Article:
One of the most striking effects of the global pandemic is how millions of people have faced moral dilemmas. Choices over education is a case in point.
The education sector often looks to the health sector for ideas, inspired by its success in global mobilization and reaching consensus on sophisticated metrics. What has received less explicit attention in education are guiding principles in health, notably the imperative to “do no harm”. This principle implies that no plan or programme can be put in place if it risks actively harming anyone at all. While this has been adopted as a guiding principle by the Inter-agency Network for Education in Emergencies, it plays little role in mainstream education debates. But should it? What would it mean?
The health and education crisis caused by Covid–19 puts a spotlight on this issue that offers lessons that will remain relevant long after.
In health, the do no harm principle means that the process for developing and approving a vaccine can only be sped up so much, no matter how desperate and impatient we are for it. We cannot risk cutting corners only to find out later that the vaccine is actually harmful, for instance. Similarly, even when health workers are urgently needed, those among them suspected of being infected are told not to come to work.
In education, the first reaction almost everywhere has been to encourage or even require distance learning to be put in place to support home schooling, which rely heavily, in the majority of countries, on technology. However, not all families have the same access to technical infrastructure (devices, high-speed internet), time (jobs that cannot be performed at home), or familiarity with the curriculum content to take advantage of these schemes. An ad hoc roll-out of exclusively remote learning at scale will exacerbate learning inequalities. Children from already advantaged homes are likely to be able to continue their learning, while those already disadvantaged will fall further behind.
The spirit of “do no harm” as a guiding principle is evident in some of the second-wave reactions to the mass school closures. The “least worst” approach for students as a whole may be to neither offer, nor require, any remote learning, which would benefit some, but put others at a disadvantage. This can be interpreted as an application of “do no harm”. It is a direct interpretation of ‘leave no-one behind’. The Philadelphia School District is a case in point. It has decided that it will not offer remote instruction during the coronavirus shutdown citing equity concerns. Superintendent William R. Hite Jr. said about distance learning when making the announcement, “If that’s not available to all children, we cannot make it available to some.”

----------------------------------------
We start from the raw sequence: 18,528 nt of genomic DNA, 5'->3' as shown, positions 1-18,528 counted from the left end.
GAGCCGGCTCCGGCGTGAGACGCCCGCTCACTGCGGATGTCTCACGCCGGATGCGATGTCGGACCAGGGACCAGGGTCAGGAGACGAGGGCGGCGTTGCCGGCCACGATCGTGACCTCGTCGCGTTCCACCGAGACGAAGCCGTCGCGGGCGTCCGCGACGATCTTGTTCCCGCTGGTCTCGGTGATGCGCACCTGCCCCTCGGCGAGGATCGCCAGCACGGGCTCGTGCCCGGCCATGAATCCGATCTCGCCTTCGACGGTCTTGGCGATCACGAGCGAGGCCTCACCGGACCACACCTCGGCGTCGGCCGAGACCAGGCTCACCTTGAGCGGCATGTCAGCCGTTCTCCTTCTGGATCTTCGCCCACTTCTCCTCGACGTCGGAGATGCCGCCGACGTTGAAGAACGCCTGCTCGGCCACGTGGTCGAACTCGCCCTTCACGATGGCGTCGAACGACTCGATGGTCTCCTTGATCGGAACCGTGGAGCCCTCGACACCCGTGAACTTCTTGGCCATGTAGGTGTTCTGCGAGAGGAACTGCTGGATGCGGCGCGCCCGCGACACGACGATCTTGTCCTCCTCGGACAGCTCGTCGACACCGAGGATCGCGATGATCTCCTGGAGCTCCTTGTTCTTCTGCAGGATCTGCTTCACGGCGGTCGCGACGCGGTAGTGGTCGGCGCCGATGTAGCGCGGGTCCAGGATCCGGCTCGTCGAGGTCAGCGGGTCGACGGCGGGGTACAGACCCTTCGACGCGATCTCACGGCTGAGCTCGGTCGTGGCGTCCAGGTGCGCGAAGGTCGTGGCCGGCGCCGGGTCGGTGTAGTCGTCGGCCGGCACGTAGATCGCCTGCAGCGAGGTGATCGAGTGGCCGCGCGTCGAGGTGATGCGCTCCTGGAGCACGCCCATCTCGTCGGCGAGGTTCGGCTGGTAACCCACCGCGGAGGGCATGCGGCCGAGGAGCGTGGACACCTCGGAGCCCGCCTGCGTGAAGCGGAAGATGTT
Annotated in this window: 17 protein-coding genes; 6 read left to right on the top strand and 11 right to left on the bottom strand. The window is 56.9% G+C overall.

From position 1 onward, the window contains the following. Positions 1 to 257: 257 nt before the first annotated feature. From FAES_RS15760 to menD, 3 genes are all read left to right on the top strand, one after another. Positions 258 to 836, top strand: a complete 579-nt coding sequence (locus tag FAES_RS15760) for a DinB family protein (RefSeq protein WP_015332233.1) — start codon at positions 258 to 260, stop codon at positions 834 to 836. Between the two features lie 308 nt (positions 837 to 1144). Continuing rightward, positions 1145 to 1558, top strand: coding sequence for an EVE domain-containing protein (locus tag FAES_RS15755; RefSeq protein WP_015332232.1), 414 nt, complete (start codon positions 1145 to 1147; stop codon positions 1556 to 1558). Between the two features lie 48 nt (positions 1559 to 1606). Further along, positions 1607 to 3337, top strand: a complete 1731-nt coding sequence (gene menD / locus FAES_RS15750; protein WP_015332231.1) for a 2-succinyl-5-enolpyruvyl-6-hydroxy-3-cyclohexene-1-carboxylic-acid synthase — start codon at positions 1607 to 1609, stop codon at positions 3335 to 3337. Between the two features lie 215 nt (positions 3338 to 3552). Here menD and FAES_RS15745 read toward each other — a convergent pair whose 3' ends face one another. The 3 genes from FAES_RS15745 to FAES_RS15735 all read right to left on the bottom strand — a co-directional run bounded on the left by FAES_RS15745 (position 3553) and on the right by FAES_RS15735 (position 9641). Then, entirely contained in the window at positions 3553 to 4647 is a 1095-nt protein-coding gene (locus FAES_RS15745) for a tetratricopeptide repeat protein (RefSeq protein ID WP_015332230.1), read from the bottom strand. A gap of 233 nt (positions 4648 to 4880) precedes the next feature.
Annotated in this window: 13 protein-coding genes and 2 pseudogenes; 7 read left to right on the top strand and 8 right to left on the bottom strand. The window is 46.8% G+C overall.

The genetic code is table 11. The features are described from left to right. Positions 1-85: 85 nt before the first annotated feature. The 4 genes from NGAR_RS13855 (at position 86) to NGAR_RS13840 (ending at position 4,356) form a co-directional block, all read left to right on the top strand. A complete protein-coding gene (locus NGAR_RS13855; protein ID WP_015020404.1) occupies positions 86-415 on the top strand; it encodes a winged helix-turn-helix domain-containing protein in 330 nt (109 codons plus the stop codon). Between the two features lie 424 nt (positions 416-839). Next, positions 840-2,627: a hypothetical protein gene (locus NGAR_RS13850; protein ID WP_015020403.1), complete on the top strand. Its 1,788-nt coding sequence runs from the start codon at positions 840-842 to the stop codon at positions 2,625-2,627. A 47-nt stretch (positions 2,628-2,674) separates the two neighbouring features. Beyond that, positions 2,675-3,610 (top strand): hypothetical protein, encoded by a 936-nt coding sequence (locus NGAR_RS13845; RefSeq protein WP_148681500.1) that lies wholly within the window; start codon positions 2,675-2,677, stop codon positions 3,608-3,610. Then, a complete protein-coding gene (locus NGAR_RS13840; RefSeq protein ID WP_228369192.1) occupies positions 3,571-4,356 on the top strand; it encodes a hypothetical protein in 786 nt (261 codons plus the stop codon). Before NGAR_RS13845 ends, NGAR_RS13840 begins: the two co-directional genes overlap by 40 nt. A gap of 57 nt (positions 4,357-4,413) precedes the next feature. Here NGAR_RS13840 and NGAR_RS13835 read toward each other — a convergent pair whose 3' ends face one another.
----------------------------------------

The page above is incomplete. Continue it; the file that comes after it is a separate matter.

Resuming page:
If we were to apply this principle more strictly in our education decisions, not just in times of crisis, it would have important implications for how we prioritize and assess education policies and interventions.
The education goal in the 2030 SDG Agenda, SDG 4.a, calls for safe learning environments, for example. The do no harm principle suggests that schools must first ensure that learners are not actively harmed, by teachers administering corporal punishment or sexual abuse, by bullying peers, or exposure to unsanitary conditions before being able to open.
But, while the above are examples of unmitigated harms, more generally, most education policies and interventions that are seriously debated are at least likely to offer some benefit to some stakeholders. “Do no harm” suggests that it is not enough to argue that they offer a benefit on average while harming some, or a benefit that outweighs a harm, or a probable benefit despite a downside risk of being harmful.
As for technology, however, which arguably is a bonus for some schools, rather than their core function, it is easier to see how the principle could be applied. A strong case can be made that education technologies should not be rolled out at all unless and until they are accessible to students with disabilities, for example.
The same argument works with curriculum content. A lack of alternatives is no reason to delay removing classroom material that incites hatred against a minority, an issue relevant to the 2020 GEM Report. Hopefully no one would argue against pulling it from classrooms even if it means that even the minority students in question will have no material for that subject in the short term.
Some countries have engaged in what are essentially high-stakes policy experiments. A prime example is the large-scale involvement of private actors in their national education systems, such as Bridge Academy Schools. The argument in favour rests on potential gains in learning and efficiency if the scheme works as advertised. The argument against points to the significant risks to equity and the most disadvantaged if quality is not assured and these positive results are not achieved. Do no harm means this decision should not be made by balancing probabilities; it must err on the side of not making the situation worse by accident, not by gambling on promises coming true.
The imperative to do no harm offers a principled way to resolve some of the controversies in international education development. It is also consistent with the call of SDG 4 to “reach the furthest behind first” – they are certainly not reached first if they are actively pushed further back.